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The National Portrait Gallery acknowledges the Traditional Custodians of Country throughout Australia and recognises the continuing connection to lands, waters and communities. We pay our respect to Aboriginal and Torres Strait Islander cultures and to Elders both past and present.

Aboriginal and Torres Strait Islander viewers are warned that this website contains images of deceased persons.

Reverend John Williams, c.1837

George Baxter (printer)

wood engraving (Baxter print) on paper (sheet: 21.0 cm x 12.5 cm, image: 13.0 cm x 10.5 cm)

John Williams (1796–1839) began his working life in 1810, apprenticed to an ironmonger, but in 1816, having undergone an Evangelical conversion, he volunteered for service with the London Missionary Society and was ordained. He then joined a mission to Tahiti and in 1817 travelled to the Australian colonies, spending time in Hobart and Sydney before returning to the Society Islands and establishing his own mission at Raiatea. After further missionary work in the Cook Islands and Samoa, Williams returned to England and oversaw the publication of his Rarotongan translation of the New Testament. In 1838 he returned to Sydney in the mission ship Camden, and drew considerable crowds to his meetings. Having recently given evidence before the committee of the House of Commons on Aborigines, he was influential in the establishment of the local Aborigines Protection Society, and was also responsible for founding an Auxiliary Missionary Society in Sydney. News of his violent death at Eromanga in the New Hebrides in November 1839 was received with sorrow in the colony.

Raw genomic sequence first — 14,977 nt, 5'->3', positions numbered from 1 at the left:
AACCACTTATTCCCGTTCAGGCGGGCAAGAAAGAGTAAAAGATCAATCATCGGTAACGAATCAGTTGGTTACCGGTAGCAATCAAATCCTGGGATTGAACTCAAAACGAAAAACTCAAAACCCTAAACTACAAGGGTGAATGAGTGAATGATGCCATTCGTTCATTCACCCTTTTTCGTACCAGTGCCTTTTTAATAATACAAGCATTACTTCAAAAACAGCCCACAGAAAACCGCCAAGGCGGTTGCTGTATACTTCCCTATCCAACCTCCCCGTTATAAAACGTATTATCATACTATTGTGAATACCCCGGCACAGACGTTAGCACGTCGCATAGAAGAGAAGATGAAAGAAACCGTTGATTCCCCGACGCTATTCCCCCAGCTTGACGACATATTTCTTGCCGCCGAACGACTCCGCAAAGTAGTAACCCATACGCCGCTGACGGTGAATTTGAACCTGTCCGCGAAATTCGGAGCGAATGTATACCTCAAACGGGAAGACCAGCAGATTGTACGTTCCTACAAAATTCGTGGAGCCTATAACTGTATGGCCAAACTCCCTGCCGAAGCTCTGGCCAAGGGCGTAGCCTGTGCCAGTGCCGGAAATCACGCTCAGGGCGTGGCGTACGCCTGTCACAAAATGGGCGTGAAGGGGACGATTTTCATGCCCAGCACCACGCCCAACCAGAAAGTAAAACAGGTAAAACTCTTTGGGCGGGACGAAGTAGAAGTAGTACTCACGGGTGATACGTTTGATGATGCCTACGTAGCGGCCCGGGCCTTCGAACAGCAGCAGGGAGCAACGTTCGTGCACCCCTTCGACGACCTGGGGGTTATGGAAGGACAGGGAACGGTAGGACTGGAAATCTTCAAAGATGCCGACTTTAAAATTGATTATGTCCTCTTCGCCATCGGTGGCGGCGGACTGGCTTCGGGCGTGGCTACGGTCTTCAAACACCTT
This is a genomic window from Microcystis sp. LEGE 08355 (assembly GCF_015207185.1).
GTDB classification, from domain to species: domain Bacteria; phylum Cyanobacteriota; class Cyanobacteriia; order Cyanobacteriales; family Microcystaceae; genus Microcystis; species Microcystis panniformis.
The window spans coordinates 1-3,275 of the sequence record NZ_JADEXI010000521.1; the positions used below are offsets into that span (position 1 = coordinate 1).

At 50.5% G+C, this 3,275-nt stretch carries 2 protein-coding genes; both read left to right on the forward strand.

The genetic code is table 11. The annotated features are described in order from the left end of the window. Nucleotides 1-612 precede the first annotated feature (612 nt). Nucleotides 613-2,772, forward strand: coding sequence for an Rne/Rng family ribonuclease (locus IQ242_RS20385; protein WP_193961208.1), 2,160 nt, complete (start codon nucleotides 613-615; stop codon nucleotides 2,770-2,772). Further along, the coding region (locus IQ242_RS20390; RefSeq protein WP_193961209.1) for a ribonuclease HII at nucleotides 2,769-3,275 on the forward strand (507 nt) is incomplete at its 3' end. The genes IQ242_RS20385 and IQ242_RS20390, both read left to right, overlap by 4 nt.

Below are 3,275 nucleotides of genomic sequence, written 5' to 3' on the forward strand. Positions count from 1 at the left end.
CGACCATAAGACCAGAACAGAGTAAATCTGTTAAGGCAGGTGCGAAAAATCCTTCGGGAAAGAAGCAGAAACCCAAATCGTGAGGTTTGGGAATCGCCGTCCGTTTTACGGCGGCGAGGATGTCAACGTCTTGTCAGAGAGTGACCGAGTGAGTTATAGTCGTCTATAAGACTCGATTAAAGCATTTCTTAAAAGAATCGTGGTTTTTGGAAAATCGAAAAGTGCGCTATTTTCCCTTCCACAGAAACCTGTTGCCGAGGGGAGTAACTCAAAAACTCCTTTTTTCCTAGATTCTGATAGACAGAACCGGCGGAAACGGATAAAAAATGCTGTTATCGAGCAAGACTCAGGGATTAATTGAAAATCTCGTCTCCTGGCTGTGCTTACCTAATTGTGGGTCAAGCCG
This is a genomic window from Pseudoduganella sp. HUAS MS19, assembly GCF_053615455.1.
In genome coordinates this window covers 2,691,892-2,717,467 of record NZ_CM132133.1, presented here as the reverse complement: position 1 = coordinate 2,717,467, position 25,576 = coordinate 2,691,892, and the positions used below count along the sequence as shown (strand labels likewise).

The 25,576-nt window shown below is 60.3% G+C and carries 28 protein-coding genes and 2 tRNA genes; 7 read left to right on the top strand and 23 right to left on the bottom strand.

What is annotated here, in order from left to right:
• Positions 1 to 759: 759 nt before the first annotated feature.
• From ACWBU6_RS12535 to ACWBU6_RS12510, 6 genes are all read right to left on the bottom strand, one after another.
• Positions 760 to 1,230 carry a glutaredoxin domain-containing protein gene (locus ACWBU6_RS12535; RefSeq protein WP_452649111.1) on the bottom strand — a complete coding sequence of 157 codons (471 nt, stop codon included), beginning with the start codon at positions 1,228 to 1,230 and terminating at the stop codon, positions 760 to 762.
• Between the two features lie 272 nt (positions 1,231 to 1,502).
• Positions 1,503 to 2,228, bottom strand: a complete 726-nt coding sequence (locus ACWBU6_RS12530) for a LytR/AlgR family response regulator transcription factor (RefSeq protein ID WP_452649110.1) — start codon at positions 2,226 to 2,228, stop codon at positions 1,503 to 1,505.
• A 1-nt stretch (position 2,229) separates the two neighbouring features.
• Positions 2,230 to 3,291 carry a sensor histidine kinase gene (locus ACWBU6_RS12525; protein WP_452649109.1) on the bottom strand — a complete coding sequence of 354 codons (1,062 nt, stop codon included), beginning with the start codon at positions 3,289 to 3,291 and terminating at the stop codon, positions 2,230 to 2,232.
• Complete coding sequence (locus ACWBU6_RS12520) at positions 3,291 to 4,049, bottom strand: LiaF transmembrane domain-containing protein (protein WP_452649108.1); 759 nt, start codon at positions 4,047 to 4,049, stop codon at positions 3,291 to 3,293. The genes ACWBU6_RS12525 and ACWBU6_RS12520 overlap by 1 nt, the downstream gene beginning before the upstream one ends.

Collection: National Portrait Gallery
Purchased 2012

Accession number: 2012.172

Currently not on display

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Artist and subject

George Baxter (age 33 in 1837)

John Williams (age 41 in 1837)

Subject professions

Religion

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The National Portrait Gallery acknowledges the Traditional Custodians of Country throughout Australia and recognises the continuing connection to lands, waters and communities. We pay our respect to Aboriginal and Torres Strait Islander cultures and to Elders both past and present.

Aboriginal and Torres Strait Islander viewers are warned that this website contains images of deceased persons.